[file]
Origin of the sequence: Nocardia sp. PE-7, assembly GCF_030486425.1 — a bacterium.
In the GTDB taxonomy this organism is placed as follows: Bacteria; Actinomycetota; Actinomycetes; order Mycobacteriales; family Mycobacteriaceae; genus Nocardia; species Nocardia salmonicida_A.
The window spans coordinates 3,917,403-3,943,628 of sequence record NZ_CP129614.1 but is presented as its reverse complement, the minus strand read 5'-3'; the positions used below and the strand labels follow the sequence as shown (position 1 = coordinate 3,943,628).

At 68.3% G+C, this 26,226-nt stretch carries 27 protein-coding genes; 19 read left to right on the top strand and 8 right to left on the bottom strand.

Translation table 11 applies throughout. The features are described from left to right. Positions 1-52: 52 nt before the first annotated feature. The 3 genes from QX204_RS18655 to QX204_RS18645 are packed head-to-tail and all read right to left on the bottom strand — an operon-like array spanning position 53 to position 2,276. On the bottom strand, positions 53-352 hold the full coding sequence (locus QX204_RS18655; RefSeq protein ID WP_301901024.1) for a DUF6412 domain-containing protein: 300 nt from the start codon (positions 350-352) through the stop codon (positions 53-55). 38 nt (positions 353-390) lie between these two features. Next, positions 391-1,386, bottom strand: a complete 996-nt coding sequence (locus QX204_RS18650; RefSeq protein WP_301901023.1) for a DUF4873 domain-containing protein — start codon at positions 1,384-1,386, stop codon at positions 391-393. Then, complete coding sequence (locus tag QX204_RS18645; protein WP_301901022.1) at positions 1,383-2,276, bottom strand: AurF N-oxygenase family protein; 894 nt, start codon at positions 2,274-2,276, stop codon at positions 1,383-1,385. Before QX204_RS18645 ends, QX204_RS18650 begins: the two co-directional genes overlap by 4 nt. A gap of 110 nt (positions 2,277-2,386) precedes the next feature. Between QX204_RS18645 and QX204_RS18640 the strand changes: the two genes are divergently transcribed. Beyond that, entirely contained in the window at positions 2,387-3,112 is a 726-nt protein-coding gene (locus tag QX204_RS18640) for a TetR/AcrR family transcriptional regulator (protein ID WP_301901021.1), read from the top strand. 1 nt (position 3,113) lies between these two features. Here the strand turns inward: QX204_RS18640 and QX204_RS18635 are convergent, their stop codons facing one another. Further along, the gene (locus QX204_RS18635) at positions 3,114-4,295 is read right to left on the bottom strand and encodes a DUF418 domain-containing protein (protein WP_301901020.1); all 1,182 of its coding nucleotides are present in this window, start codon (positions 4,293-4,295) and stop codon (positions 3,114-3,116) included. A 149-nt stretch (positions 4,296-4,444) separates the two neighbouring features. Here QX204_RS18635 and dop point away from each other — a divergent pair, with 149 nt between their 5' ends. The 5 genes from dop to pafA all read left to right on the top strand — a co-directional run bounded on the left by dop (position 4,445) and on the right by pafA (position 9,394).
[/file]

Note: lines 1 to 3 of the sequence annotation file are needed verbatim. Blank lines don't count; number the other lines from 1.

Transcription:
Origin of the sequence: Nocardia sp. PE-7, assembly GCF_030486425.1 — a bacterium.
In the GTDB taxonomy this organism is placed as follows: Bacteria; Actinomycetota; Actinomycetes; order Mycobacteriales; family Mycobacteriaceae; genus Nocardia; species Nocardia salmonicida_A.
The window spans coordinates 3,917,403-3,943,628 of sequence record NZ_CP129614.1 but is presented as its reverse complement, the minus strand read 5'-3'; the positions used below and the strand labels follow the sequence as shown (position 1 = coordinate 3,943,628).